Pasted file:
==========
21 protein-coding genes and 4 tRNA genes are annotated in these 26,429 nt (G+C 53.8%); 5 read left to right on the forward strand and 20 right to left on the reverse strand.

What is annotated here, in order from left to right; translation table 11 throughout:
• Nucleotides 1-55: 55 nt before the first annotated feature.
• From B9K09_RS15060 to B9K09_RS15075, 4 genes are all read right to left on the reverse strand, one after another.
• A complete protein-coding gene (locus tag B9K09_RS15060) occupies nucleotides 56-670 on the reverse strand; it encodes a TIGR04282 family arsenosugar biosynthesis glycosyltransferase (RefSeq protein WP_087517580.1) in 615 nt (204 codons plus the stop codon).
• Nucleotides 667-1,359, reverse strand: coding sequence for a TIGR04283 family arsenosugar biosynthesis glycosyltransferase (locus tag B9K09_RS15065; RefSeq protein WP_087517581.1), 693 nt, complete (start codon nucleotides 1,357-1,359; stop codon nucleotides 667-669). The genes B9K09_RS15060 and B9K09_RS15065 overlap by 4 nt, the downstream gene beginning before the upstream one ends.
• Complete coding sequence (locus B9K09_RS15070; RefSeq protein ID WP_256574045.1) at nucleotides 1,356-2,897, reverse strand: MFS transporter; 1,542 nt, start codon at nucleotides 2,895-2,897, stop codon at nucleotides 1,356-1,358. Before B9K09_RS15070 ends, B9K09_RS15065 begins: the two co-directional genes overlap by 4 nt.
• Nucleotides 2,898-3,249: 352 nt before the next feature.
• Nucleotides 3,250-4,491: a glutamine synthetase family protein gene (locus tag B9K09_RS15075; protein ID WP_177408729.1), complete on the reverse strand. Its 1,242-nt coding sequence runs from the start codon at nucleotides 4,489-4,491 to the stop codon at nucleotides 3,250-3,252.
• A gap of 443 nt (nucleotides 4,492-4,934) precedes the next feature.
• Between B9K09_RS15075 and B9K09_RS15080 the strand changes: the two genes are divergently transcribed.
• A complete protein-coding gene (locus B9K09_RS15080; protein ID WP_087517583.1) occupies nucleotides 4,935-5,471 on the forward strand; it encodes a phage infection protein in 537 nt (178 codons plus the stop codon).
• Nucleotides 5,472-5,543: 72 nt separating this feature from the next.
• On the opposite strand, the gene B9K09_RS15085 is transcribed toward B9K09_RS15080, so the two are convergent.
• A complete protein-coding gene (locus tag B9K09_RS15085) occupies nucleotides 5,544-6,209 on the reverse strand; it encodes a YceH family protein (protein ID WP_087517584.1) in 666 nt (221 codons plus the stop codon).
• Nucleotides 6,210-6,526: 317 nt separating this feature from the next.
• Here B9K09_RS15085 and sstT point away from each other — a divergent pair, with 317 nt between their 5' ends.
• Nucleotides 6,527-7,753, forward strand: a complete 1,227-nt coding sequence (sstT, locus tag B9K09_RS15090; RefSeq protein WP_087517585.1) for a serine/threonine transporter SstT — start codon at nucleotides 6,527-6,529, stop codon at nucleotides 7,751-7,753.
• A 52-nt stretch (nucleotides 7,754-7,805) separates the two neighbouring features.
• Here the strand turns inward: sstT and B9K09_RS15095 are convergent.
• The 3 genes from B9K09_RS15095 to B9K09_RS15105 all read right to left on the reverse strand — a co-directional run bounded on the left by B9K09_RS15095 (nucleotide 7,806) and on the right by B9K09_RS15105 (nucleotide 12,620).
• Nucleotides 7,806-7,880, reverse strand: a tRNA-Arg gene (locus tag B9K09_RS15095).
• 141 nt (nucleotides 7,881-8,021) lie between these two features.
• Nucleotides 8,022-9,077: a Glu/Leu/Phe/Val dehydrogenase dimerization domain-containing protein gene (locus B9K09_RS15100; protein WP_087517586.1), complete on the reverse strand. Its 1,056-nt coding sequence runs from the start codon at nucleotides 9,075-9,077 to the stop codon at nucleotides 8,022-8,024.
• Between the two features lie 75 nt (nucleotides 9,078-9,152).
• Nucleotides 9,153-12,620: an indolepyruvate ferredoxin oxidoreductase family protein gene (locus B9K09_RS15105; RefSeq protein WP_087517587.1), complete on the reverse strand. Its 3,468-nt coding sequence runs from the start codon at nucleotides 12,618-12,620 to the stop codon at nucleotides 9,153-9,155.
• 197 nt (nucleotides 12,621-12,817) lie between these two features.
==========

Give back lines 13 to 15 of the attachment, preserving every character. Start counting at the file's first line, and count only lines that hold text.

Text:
• Nucleotides 5,472-5,543: 72 nt separating this feature from the next.
• On the opposite strand, the gene B9K09_RS15085 is transcribed toward B9K09_RS15080, so the two are convergent.
• A complete protein-coding gene (locus tag B9K09_RS15085) occupies nucleotides 5,544-6,209 on the reverse strand; it encodes a YceH family protein (protein ID WP_087517584.1) in 666 nt (221 codons plus the stop codon).